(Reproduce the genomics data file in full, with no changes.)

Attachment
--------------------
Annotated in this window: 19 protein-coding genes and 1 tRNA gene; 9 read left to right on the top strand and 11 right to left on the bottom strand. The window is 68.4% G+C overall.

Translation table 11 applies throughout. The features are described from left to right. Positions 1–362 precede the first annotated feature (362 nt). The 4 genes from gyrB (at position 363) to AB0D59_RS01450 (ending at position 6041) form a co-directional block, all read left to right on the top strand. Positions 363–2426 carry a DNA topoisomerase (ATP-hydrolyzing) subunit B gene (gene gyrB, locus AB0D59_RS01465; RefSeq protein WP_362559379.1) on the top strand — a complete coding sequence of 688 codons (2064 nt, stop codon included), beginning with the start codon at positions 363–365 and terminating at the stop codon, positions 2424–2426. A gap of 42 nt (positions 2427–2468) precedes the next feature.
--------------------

Annotated in this window: 19 protein-coding genes and 1 tRNA gene; 9 read left to right on the top strand and 11 right to left on the bottom strand. The window is 68.4% G+C overall.

Translation table 11 applies throughout. The features are described from left to right. Positions 1–362 precede the first annotated feature (362 nt). The 4 genes from gyrB (at position 363) to AB0D59_RS01450 (ending at position 6041) form a co-directional block, all read left to right on the top strand. Positions 363–2426 carry a DNA topoisomerase (ATP-hydrolyzing) subunit B gene (gene gyrB, locus AB0D59_RS01465; RefSeq protein WP_362559379.1) on the top strand — a complete coding sequence of 688 codons (2064 nt, stop codon included), beginning with the start codon at positions 363–365 and terminating at the stop codon, positions 2424–2426. A gap of 42 nt (positions 2427–2468) precedes the next feature.